All Cayman Islands companies that maintain business staffing plans under the Immigration Law would be forced to make those plans available for public inspection, if North Side lawmaker Ezzard Miller gets his way.
In a private members motion to be considered by the Legislative Assembly this week, Mr. Miller has requested that government amend the Immigration Law to “require that all businesses that have a business staffing plan make the available for public inspection during normal working hours of the business by any member of the public.”
“There is much concern amongst Caymanians that the Business Staffing Plan Board is not protecting their opportunities for employment,” Mr. Miller’s motion stated.
All companies in the Cayman Islands that employ at least 10 non-Caymanian workers on work permits are required to file annual business staffing plans, which must be approved by the relevant immigration board.
The staffing plans contain significant details of the business operations, including which employees perform certain roles and other specific information which has generally been considered proprietary. Now, only the business staffing plan board is allowed to inspect those documents.
Mr. Miller argues that the confidential nature of the plans prevents Caymanians from knowing what jobs are available.
“The Caymanian worker….has no way of finding out what positions have been approved in a business staffing plan, or when [work] permits will expire or what scholarships and training are required as conditions of [the plan],” the motion states.
All Cayman Islands businesses are required to advertise jobs in the local newspaper as per the Immigration Law, and more than 1,000 businesses have registered with the National Workforce Development Agency, allowing anyone to review the employment opportunities they have on offer.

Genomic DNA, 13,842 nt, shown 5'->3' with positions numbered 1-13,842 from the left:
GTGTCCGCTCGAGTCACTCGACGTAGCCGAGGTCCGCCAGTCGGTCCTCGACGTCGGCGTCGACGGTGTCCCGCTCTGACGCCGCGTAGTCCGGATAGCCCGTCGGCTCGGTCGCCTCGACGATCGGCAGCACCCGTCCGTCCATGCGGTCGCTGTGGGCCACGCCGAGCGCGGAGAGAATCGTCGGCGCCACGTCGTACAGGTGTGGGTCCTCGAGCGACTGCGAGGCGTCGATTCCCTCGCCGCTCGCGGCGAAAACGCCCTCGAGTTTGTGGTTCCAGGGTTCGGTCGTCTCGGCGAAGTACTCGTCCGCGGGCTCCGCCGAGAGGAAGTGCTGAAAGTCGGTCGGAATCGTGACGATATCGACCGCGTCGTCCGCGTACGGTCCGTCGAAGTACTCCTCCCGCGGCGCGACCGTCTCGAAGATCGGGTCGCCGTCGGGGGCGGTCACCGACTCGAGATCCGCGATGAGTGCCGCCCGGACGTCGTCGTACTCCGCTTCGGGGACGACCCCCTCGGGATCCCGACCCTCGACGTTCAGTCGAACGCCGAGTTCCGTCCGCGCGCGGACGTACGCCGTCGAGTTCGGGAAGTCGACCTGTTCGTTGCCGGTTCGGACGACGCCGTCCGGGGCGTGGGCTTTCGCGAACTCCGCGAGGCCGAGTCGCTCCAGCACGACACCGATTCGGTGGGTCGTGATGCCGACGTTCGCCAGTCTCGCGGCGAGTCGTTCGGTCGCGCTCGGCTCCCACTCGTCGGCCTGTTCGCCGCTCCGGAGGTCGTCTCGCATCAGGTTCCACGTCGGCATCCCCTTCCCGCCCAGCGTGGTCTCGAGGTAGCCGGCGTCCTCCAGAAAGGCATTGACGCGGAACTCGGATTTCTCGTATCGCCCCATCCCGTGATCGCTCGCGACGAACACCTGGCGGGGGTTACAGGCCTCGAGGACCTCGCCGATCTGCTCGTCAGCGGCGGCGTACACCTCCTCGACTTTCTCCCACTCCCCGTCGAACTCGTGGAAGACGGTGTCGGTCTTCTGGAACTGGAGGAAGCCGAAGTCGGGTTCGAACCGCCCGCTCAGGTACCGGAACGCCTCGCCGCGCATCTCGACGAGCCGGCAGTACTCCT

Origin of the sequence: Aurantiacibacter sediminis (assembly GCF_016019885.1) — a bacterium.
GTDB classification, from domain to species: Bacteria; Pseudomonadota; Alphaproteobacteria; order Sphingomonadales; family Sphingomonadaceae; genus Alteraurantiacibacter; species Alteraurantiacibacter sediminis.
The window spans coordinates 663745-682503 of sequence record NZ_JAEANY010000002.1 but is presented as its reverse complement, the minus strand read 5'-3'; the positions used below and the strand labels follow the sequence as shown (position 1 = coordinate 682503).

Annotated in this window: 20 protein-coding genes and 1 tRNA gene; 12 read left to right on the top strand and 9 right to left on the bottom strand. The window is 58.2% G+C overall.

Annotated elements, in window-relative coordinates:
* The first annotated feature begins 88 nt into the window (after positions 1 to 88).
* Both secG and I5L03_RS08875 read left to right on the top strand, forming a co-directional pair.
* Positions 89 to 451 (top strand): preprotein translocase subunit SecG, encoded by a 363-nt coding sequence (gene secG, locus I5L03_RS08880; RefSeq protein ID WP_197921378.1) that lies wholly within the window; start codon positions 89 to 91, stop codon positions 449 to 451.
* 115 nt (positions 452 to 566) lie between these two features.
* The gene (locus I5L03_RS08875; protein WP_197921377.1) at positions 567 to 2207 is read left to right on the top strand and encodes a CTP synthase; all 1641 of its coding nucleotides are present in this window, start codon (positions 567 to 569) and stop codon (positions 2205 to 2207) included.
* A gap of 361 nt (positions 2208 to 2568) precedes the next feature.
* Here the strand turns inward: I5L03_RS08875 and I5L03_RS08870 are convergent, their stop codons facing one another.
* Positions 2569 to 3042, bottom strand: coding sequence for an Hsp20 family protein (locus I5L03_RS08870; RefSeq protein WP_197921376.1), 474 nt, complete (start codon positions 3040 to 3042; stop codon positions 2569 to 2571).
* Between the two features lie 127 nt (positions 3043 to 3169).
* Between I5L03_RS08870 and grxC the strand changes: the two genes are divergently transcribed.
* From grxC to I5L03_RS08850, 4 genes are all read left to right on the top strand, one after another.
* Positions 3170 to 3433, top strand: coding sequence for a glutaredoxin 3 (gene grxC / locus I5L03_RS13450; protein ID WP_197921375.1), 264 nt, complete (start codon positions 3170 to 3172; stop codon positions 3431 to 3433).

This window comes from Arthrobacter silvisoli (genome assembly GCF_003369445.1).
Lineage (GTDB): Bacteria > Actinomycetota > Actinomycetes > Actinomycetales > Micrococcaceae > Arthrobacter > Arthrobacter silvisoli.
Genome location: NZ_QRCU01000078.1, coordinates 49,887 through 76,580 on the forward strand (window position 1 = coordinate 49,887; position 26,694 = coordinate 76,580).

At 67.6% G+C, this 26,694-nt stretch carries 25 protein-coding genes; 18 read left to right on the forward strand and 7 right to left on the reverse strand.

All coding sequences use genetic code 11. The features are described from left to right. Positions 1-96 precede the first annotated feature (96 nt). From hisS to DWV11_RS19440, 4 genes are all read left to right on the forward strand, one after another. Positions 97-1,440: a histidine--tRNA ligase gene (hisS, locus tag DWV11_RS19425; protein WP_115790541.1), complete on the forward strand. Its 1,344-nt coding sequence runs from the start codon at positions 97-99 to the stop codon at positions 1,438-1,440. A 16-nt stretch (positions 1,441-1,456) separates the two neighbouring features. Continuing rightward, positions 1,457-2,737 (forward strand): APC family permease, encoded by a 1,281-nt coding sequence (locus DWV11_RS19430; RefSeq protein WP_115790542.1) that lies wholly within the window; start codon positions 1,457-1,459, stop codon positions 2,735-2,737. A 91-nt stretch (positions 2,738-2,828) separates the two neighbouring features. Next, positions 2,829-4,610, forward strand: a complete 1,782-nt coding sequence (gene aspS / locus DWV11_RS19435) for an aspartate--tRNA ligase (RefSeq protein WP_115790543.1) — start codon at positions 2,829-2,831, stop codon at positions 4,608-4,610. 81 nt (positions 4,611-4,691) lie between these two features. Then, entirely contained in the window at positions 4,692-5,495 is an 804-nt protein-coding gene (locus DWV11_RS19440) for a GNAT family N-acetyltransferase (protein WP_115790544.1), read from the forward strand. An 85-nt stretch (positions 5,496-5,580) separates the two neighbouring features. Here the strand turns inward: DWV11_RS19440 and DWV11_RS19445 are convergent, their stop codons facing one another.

In addition to the business staffing plan requirements, the Progressives-led government has indicated a desire to create an immigration “accreditation” system during the current administration’s term.
The employer accreditation system, first proposed in 2008 by then-Chief Immigration Officer Franz Manderson, was created as an immigration management scheme, but it was never put into place.
Mr. Manderson, now Cayman’s deputy governor, said he still supports the original plan that established a “tier” system for local companies. Essentially, the better corporate citizen a company becomes, the higher its ranking on the tier system becomes and the greater immigration privileges it enjoys.
The deputy governor said the system was created after the Immigration Department noticed that while it was keeping significant records on employees, it had very little information about local businesses.
“Employees do not take away jobs, employers give jobs,” Mr. Manderson said. “We had an employer [at the time] who was basically a revolving door for work permits. When we did the research, it was determined that the employer had no pension or health for their employees, had a track record of treating their employees poorly. It was obvious to us that we needed to do a better job of regulating the employers.
“Everyone, Caymanians and non-Caymanians, needs to be treated fairly. I really believe this can be the answer to so many of the problems we have now.”